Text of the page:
However, as Tamas Pletser at Erste points out, while Warsaw can offer whatever regulatory and tax temptations it likes, that can't overcome suggestions from current test drilling that the depth and complex geology of Polish shale gas deposits make many commercially unviable. "The new law was missing for a long time, but what we really miss is the good results of the fracturing," the analyst points out. "It seems to us that Poland cannot meet earlier expectations, even though new technologies may result in a breakthrough a few years from now. We believe that the companies cannot change 'Mother Nature', but they can lobby for a better law and lower taxation."

Related Articles

Drum rolls in the great disappearing act of Russia's banks

Jason Corcoran in Moscow - Russian banks are disappearing at the fastest rate ever as the country's deepening recession makes it easier for the central bank to expose money laundering, dodgy lending ... more

Kremlin: No evidence in Olympic doping allegations against Russia

bne IntelliNews - The Kremlin supported by national sports authorities has brushed aside "groundless" allegations of a mass doping scam involving Russian athletes after the World Anti-Doping Agency ... more

PROFILE: Day of reckoning comes for eccentric owner of Russian bank Uralsib

Jason Corcoran in Moscow - Revelations and mysticism may have been the stock-in-trade of Nikolai Tsvetkov’s management style, but ultimately they didn’t help him to hold on to his ... more

Register here to continue reading this article and 2 more for free or 12 months full access inc. Magazine and Weekly Newspaper for just $119/year.

If you have already registered, enter the information below with the same email you used previously and you will be granted immediate access.

IntelliNews Pro subscribers click here

Thank you. Please complete your registration by confirming your email address. A confirmation email has been sent to the email address you provided.

Thank you for purchasing a bne IntelliNews subscription. We look forward to serving you as one of our paid subscribers. An email confirmation will be sent to the email address you have provided.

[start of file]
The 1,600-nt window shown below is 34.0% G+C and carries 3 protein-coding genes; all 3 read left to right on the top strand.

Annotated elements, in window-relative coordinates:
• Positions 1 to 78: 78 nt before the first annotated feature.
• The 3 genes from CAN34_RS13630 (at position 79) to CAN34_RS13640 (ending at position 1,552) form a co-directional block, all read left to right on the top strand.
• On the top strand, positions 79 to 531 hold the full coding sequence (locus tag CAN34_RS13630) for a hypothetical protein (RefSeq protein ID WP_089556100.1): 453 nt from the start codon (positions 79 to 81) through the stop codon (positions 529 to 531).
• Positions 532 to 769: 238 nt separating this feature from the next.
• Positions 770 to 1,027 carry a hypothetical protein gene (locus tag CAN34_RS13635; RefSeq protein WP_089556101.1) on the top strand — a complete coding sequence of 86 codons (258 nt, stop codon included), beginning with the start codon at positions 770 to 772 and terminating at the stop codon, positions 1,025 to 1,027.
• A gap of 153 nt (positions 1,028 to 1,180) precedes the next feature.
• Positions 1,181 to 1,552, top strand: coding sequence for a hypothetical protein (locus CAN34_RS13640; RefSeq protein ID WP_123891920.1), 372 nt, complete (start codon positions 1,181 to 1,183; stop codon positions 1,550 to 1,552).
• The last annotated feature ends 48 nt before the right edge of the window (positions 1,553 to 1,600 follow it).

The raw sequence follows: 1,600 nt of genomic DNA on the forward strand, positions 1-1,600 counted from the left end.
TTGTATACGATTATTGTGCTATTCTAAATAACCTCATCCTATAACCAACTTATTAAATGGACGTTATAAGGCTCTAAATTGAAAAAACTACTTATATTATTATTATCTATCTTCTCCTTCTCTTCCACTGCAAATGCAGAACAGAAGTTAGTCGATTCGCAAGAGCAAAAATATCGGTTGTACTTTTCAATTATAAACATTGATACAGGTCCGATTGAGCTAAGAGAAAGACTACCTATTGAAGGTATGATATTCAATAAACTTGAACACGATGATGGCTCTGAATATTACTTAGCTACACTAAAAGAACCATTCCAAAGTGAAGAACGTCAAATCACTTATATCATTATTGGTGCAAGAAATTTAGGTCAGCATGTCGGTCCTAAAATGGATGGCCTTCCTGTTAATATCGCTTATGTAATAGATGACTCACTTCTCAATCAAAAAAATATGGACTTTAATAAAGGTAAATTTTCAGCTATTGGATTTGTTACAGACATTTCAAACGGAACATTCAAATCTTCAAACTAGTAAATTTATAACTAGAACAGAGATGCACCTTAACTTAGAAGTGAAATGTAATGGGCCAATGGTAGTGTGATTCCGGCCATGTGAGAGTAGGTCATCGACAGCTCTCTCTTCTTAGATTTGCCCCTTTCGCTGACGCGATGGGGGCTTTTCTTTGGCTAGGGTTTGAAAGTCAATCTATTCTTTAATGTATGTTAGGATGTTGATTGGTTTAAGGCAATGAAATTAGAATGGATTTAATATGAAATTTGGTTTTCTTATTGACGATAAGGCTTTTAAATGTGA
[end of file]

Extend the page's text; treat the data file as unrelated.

To continue viewing our content you need to complete the registration process.

Please look for an email that was sent to with the subject line "Confirmation bne IntelliNews access". This email will have instructions on how to complete registration process. Please check in your "Junk" folder in case this communication was misdirected in your email system.

If you have any questions please contact us at sales@intellinews.com

Subscribe to bne IntelliNews website and magazine

Subscribe to bne IntelliNews website and monthly magazine, the leading source of business, economic and financial news and commentary in emerging markets.

Your subscription includes:
  • Full access to the bne content daily news and features on the website
  • Newsletters direct to your mailbox
  • Print and digital subscription to the monthly bne magazine
  • Digital subscription to the weekly bne newspaper

IntelliNews Pro subscribers click here

bne IntelliNews
$119 per year

All prices are in US dollars net of applicable taxes.

If you have any questions please contact us at sales@intellinews.com

Register for free to read bne IntelliNews Magazine. You'll receive a free digital subscription.

If you have already registered, enter the information below with the same email you used previously and you will be granted immediate access.

Thank you. Please complete your registration by confirming your email address. The confirmation email has been sent to the email address you provided.

IntelliNews Pro offers daily news updates delivered to your inbox and in-depth data reports.
Get the emerging markets newswire that financial professionals trust.

"No day starts for my team without IntelliNews Pro" — UBS

Thank-you for requesting an IntelliNews Pro trial. Our team will be in contact with you shortly.